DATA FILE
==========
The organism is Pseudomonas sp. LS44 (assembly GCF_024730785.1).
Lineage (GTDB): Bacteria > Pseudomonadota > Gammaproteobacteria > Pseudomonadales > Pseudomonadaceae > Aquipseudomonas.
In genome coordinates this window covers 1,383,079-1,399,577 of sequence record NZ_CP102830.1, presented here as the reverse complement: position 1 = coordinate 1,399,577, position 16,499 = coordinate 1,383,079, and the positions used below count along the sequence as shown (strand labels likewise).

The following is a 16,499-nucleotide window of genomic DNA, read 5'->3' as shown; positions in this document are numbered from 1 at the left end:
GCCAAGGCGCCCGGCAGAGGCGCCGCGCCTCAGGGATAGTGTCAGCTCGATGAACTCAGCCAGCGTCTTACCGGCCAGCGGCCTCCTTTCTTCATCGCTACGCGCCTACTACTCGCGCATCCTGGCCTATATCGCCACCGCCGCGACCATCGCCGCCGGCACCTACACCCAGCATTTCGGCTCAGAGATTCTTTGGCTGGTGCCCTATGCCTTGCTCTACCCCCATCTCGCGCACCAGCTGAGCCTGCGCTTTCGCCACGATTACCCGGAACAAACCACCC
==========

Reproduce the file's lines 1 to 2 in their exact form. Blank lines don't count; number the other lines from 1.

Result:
The organism is Pseudomonas sp. LS44 (assembly GCF_024730785.1).
Lineage (GTDB): Bacteria > Pseudomonadota > Gammaproteobacteria > Pseudomonadales > Pseudomonadaceae > Aquipseudomonas.